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Interview with Christophe de Margerie, Total’s Chairman and Chief Executive Officer

Speaking of the shift in your business model, has it led to any organizational changes?
Yes. We’re creating a new senior executives’ group this year, known for now as the G60. Our environment has changed dramatically: the East-West balance of power has shifted, the concept of OECD versus non-OECD countries is no longer the same, and the focus on the environment has sparked broad awareness. In this new world, we have to work differently.
The Management Committee is no longer adequate as the sole communication conduit between the Executive Committee and all the other senior executives, much less the rest of Total.

The new group comprises 60 senior executives, who sit on the Management Committees of our different businesses or, at the corporate level, work in Corporate Affairs and Finance. Its role is to reflect, in smaller groups, on a wide range of topics, such as our social license to operate, how to adjust our business model in a changing world, access to reserves, the concept of partnership, and alternative energies. The G60 will not set strategy; its job will be to support and then cascade it.

Christophe de Margerie


Is this new group a way of implementing Total’s cornerstone behaviors at the senior executive level?
Absolutely. Our cornerstone behaviors are boldness, listening, cross-functionality and mutual support. We call them the Total Attitude. These behaviors have become a real business model for us, which we apply across the board, and I’m convinced they’re what we need to stand out from the crowd.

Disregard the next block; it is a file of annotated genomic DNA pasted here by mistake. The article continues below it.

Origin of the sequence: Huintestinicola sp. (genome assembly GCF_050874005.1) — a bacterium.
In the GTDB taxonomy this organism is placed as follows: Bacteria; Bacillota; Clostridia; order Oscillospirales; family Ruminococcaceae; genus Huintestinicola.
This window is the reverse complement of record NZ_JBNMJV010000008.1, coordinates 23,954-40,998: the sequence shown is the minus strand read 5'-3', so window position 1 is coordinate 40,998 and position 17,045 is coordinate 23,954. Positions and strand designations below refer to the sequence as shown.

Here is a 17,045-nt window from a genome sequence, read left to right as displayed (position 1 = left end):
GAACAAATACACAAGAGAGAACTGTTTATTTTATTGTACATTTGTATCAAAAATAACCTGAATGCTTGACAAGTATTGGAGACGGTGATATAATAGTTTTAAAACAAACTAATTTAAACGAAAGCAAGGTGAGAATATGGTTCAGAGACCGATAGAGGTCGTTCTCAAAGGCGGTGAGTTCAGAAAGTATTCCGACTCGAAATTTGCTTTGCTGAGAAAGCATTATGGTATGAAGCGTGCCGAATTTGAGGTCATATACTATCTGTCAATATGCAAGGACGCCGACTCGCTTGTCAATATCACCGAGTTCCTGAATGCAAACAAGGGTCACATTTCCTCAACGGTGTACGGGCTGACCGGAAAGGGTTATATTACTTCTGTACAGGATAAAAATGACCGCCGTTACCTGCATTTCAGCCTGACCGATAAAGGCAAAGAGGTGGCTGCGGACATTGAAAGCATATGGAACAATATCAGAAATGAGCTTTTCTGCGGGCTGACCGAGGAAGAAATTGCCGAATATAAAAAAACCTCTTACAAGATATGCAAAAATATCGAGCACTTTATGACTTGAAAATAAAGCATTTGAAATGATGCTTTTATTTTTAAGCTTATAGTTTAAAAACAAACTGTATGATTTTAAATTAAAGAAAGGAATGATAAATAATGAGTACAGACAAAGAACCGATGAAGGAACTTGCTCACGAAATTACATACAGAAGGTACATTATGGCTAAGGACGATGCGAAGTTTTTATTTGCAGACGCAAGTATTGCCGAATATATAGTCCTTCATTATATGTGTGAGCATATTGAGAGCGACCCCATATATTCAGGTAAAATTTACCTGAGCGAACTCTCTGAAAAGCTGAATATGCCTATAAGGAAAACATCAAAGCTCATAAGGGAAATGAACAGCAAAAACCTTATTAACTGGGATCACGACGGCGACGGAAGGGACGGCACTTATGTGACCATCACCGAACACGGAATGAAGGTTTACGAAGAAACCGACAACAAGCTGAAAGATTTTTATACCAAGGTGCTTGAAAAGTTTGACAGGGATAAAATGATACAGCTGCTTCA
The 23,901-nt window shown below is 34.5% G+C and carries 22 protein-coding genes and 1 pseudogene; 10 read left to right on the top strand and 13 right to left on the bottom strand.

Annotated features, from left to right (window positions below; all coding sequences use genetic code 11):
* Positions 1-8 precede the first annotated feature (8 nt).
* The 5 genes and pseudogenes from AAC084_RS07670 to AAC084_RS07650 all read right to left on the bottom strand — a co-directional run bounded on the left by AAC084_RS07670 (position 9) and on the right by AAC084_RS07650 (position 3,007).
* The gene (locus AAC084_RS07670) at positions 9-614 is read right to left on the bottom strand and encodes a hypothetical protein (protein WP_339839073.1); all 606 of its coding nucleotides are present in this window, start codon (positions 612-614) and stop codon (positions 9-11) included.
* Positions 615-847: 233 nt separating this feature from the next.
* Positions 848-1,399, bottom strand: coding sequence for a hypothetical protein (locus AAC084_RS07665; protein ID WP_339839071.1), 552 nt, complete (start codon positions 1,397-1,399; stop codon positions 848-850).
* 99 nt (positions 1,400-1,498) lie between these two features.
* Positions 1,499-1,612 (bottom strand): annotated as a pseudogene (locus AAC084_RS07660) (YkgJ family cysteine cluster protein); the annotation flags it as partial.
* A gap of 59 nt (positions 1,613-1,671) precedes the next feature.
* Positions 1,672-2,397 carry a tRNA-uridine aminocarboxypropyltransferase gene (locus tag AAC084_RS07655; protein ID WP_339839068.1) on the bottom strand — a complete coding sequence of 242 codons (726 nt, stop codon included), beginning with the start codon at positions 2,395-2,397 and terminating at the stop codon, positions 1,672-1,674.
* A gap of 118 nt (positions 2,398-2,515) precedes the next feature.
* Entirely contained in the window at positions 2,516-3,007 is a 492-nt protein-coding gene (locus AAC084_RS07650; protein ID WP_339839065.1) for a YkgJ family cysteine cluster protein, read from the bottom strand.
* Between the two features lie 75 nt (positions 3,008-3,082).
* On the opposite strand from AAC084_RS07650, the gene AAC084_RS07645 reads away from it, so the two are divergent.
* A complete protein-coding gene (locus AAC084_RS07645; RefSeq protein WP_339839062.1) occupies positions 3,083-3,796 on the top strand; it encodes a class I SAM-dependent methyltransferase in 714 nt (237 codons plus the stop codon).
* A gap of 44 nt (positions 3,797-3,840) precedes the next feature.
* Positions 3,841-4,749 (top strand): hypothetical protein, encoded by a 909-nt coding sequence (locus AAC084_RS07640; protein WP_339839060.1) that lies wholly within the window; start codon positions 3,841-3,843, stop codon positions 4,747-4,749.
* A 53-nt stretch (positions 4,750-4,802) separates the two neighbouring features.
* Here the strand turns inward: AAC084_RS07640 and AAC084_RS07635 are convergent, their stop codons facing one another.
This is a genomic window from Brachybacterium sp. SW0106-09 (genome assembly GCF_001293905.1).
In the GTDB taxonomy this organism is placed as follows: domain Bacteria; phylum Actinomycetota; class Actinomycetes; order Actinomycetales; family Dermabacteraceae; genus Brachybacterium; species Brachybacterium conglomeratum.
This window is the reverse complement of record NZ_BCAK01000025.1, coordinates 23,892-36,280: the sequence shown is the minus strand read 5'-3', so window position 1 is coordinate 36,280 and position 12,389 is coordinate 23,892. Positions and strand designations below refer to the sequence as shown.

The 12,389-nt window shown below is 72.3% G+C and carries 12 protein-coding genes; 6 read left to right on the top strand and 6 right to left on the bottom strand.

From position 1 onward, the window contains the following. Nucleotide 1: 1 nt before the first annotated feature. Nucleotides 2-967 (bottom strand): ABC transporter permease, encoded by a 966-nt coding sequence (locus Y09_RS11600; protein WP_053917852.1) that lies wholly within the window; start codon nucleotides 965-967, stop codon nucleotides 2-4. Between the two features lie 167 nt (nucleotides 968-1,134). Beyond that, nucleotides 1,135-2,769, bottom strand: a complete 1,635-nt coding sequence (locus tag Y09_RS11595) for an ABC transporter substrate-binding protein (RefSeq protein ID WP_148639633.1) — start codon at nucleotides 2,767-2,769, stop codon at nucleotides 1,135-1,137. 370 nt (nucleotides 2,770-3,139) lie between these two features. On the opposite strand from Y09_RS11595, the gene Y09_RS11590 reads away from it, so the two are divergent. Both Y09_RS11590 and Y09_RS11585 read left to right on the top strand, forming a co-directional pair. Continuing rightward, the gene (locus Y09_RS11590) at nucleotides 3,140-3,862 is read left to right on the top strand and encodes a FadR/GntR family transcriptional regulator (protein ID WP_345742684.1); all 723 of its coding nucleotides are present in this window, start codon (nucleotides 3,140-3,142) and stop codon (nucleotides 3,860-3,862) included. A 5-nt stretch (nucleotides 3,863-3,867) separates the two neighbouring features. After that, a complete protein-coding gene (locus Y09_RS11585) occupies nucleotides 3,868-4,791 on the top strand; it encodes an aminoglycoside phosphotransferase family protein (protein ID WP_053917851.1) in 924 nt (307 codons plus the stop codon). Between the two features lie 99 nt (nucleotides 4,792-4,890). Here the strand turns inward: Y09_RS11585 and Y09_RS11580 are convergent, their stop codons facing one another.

Many people in France are skeptical about this kind of approach, but I’m struck by the fact that young people and non-French nationals have totally embraced the model. They consider it the way of the future. It’s not having the best seismic acquisition that will differentiate us - though, of course, we will have the best. It’s listening to others and treating producing countries like full-fledged partners, while helping them build schools, train local personnel and promote research.

Is cultivating personal relationships useful now that calls for tenders are becoming the norm and the awarding of blocks is an increasingly rigid process?
The way calls for tenders are currently organized is a mistake and I don’t think we’ll be able to continue doing it the way we do now. We saw that this year in Iraq. Some people criticized us, saying that we were being greedy when we refused to accept the financial terms and conditions imposed.

They thought we were being a typically arrogant major oil company. But I’m not backing down - it makes perfect sense to reject compensation of less than $2 per barrel when the price of oil is $80 and the capital expenditure involved is enormous. We’re talking about pretty complex fields and we’re the ones who have to carry the costs.

What’s your baseline price for making an investment decision and does it vary by project type?
We base all our assumptions on the same environment, namely the price of oil and gas, bearing in mind that we estimate them five to ten years forward, in line with the planned start date of the projects.

On the other hand, we don’t use the same terms of reference for all our projects. We use two very different yardsticks: one is the internal rate of return, or immediate return, and the other is value creation, which involves cash and long-term return.

The reason for that is we have projects that seem very lucrative but bring in little cash, because they’re short plateau. And with long-plateau projects, such as LNG or shale gas, you can have lower rates of return but greater value creation. They balance each other, so you need a mix of the two in your project portfolio.